In order to gain a deeper understanding of the regional response characteristics of traditional residential buildings in Tianshui and to study the response of residential buildings to natural and social environments, field investigation, in-depth conversations, and on-site monitoring were carried out to explore 5 traditional residential settlements (Jieting, Hujiadazhuang, Luojia, Wahuang, and Juehuangsi) and 200 dwellings from January 2017 to March 2020 (Figure 4). The selection of these five villages was based on the number of traditional dwellings and the integrity of the preservation of dwelling features as the main criteria. This selection method and evaluation standard have been applied and verified in the literature [51,52]. Among the five residential settlements, Jieting and Hujiadazhuang villages were the first batch of villages to be included in the list of Chinese traditional villages. Luojia, Wahuang and Juehuangsi villages are provincial traditional villages containing existing traditional dwellings with well-preserved original features. Due to the inconvenience of transportation, these settlements have been less interfered with modern architectural design methods, and the texture and characteristics of traditional dwellings are well preserved. The local villagers have made traditional houses into houses adapted to the local environment using construction methods that have been developed based on accumulated experience for thousands of years. Specific research information about the settlements and dwellings are shown in Table 2.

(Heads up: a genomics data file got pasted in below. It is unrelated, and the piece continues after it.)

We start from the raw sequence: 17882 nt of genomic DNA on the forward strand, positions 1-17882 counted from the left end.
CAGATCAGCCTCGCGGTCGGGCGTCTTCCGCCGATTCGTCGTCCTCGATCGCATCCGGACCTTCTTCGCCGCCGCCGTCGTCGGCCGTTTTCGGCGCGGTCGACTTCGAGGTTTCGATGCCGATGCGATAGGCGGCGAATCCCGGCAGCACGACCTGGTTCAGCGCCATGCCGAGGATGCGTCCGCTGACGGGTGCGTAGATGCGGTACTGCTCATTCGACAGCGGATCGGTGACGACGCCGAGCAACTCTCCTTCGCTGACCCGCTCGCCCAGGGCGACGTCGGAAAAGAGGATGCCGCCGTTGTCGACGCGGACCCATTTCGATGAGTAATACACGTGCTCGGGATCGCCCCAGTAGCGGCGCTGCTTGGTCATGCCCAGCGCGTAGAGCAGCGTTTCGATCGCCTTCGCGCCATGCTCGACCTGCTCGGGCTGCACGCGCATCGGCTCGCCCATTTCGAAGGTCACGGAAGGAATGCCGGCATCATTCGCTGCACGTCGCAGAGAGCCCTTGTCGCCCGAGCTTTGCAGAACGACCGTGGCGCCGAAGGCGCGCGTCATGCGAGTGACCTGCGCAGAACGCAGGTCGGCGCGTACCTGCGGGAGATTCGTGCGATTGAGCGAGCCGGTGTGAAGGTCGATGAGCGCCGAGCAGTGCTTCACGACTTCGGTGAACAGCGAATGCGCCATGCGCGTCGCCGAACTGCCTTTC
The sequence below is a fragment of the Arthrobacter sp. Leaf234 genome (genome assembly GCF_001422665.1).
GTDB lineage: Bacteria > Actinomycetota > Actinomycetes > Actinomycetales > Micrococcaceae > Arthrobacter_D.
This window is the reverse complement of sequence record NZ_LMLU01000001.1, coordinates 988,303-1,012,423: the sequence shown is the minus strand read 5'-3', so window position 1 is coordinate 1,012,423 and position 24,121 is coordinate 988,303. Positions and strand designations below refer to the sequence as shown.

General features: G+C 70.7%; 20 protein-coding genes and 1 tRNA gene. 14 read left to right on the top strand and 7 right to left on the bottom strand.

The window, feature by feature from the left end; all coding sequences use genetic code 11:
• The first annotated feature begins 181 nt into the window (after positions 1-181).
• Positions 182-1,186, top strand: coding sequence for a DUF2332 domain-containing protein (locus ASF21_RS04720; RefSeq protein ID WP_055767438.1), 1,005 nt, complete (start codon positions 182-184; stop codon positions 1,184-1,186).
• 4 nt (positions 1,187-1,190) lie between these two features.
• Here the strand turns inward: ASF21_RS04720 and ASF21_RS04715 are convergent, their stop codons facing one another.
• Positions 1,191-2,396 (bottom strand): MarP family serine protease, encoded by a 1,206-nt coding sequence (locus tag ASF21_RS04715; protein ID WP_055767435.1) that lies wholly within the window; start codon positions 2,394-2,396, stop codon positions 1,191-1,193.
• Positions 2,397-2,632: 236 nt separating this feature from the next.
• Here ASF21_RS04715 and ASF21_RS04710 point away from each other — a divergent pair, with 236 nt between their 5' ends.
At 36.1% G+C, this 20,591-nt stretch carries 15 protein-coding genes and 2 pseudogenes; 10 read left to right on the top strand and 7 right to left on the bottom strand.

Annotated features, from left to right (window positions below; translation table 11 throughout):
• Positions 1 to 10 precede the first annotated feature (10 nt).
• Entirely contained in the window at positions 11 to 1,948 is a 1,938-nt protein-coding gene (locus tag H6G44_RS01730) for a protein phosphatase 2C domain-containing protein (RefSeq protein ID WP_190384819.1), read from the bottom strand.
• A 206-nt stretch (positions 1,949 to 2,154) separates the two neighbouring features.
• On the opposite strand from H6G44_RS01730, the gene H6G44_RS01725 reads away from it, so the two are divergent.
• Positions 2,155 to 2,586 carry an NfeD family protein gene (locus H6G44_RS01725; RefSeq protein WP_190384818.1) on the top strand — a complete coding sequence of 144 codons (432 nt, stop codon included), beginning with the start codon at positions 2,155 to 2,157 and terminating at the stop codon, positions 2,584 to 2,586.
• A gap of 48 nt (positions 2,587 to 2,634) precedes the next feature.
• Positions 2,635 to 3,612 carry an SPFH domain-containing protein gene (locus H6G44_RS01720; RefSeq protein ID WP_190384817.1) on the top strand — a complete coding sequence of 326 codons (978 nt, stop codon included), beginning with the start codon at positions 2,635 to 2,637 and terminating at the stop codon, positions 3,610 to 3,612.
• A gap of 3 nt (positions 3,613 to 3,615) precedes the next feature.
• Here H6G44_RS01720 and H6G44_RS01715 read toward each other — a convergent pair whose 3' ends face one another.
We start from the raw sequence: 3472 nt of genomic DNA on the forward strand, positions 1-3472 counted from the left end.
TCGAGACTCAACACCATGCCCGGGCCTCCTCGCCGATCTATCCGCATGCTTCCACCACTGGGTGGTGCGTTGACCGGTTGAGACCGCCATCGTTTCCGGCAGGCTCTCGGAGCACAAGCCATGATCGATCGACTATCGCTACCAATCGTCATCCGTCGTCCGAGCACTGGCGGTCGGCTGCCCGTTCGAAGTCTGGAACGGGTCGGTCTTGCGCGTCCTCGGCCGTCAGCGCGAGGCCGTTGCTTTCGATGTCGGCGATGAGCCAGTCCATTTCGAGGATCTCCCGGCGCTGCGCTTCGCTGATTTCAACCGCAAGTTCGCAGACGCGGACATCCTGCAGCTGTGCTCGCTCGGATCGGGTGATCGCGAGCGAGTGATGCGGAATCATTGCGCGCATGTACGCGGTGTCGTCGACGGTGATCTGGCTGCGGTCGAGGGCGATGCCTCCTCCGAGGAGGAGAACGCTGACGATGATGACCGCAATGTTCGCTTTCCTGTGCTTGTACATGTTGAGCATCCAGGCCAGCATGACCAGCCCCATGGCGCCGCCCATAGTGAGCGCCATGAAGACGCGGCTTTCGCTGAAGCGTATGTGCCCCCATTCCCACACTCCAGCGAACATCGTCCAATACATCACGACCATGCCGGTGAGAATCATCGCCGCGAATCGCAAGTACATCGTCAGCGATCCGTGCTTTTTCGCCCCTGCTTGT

2.2.1. Field Investigation

In the process of the field investigation, the researchers were focused on two main aspects: (1) collecting, identifying, and organizing the relevant literatures and documents of traditional Tianshui dwellings, and forming a scientific understanding of facts through the study of the documents, and (2) conducting field measurements and using mapping, photo-recording and 3D model technology to record the relevant geographic environment of settlements and the plane, space, structure forms, and specific dimensions of the traditional houses.
We observed and summarized the selected 200 residential buildings, and of these, we chose 36 dwellings with obvious characteristics for a detailed investigation. Specific data, including courtyard layout, orientation, house width and height, structural form, door and window data, house material and wall thickness, roof form and bevel, and decorative patterns, were measured and recorded.

2.2.2. In-Depth Conversations